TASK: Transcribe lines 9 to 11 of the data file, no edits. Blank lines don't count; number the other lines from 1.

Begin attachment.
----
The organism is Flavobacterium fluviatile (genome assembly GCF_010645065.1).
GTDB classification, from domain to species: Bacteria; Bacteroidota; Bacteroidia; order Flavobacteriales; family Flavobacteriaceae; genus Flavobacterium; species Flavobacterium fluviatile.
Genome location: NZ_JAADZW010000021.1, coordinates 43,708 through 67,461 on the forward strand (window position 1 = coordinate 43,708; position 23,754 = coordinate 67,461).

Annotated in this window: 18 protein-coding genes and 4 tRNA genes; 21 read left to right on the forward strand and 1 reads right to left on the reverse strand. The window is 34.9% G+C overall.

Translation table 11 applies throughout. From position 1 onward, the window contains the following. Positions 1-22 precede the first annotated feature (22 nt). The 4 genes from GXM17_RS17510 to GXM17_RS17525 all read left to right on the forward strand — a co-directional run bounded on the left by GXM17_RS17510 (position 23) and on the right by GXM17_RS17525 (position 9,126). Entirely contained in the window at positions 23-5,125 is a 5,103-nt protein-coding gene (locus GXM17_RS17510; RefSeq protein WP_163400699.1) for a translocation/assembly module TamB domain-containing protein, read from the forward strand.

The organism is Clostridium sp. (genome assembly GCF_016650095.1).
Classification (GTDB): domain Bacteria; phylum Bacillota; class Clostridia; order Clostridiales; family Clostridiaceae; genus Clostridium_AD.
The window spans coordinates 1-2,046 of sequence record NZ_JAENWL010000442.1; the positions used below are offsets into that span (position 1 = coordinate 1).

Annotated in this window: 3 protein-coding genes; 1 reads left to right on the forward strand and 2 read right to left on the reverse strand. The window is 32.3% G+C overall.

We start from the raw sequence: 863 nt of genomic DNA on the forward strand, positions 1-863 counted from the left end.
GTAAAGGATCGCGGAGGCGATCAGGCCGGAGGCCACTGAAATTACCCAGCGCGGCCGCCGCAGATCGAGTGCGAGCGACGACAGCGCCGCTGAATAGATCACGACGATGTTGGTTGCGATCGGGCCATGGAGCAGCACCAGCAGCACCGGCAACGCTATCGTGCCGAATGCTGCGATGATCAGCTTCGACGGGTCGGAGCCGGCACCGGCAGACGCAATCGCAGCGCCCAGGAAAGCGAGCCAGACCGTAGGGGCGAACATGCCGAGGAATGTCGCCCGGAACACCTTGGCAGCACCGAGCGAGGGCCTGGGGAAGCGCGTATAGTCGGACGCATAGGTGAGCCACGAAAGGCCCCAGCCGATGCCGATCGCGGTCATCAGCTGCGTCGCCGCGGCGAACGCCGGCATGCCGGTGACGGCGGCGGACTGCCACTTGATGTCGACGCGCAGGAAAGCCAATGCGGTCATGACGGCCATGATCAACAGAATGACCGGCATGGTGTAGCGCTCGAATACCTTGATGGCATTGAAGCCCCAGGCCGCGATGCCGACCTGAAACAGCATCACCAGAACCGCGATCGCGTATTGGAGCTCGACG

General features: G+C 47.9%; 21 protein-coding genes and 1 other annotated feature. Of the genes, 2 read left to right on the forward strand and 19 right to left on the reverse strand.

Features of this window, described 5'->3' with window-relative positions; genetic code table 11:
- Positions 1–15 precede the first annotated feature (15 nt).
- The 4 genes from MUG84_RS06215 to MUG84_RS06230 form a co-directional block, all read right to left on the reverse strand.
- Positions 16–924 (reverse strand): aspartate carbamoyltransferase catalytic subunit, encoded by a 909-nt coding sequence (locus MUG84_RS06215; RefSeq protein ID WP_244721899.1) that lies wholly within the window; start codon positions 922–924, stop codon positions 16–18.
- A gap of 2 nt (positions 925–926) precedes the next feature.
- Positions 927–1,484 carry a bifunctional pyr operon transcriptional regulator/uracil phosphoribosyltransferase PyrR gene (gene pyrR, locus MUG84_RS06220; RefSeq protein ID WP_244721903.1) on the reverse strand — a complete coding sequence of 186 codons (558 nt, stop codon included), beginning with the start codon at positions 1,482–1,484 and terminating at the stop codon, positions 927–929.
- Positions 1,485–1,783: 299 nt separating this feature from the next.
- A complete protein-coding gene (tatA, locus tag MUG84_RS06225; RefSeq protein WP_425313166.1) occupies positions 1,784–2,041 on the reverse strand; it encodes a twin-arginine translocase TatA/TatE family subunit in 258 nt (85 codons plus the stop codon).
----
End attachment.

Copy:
Annotated in this window: 3 protein-coding genes; 1 reads left to right on the forward strand and 2 read right to left on the reverse strand. The window is 32.3% G+C overall.

We start from the raw sequence: 863 nt of genomic DNA on the forward strand, positions 1-863 counted from the left end.
GTAAAGGATCGCGGAGGCGATCAGGCCGGAGGCCACTGAAATTACCCAGCGCGGCCGCCGCAGATCGAGTGCGAGCGACGACAGCGCCGCTGAATAGATCACGACGATGTTGGTTGCGATCGGGCCATGGAGCAGCACCAGCAGCACCGGCAACGCTATCGTGCCGAATGCTGCGATGATCAGCTTCGACGGGTCGGAGCCGGCACCGGCAGACGCAATCGCAGCGCCCAGGAAAGCGAGCCAGACCGTAGGGGCGAACATGCCGAGGAATGTCGCCCGGAACACCTTGGCAGCACCGAGCGAGGGCCTGGGGAAGCGCGTATAGTCGGACGCATAGGTGAGCCACGAAAGGCCCCAGCCGATGCCGATCGCGGTCATCAGCTGCGTCGCCGCGGCGAACGCCGGCATGCCGGTGACGGCGGCGGACTGCCACTTGATGTCGACGCGCAGGAAAGCCAATGCGGTCATGACGGCCATGATCAACAGAATGACCGGCATGGTGTAGCGCTCGAATACCTTGATGGCATTGAAGCCCCAGGCCGCGATGCCGACCTGAAACAGCATCACCAGAACCGCGATCGCGTATTGGAGCTCGACG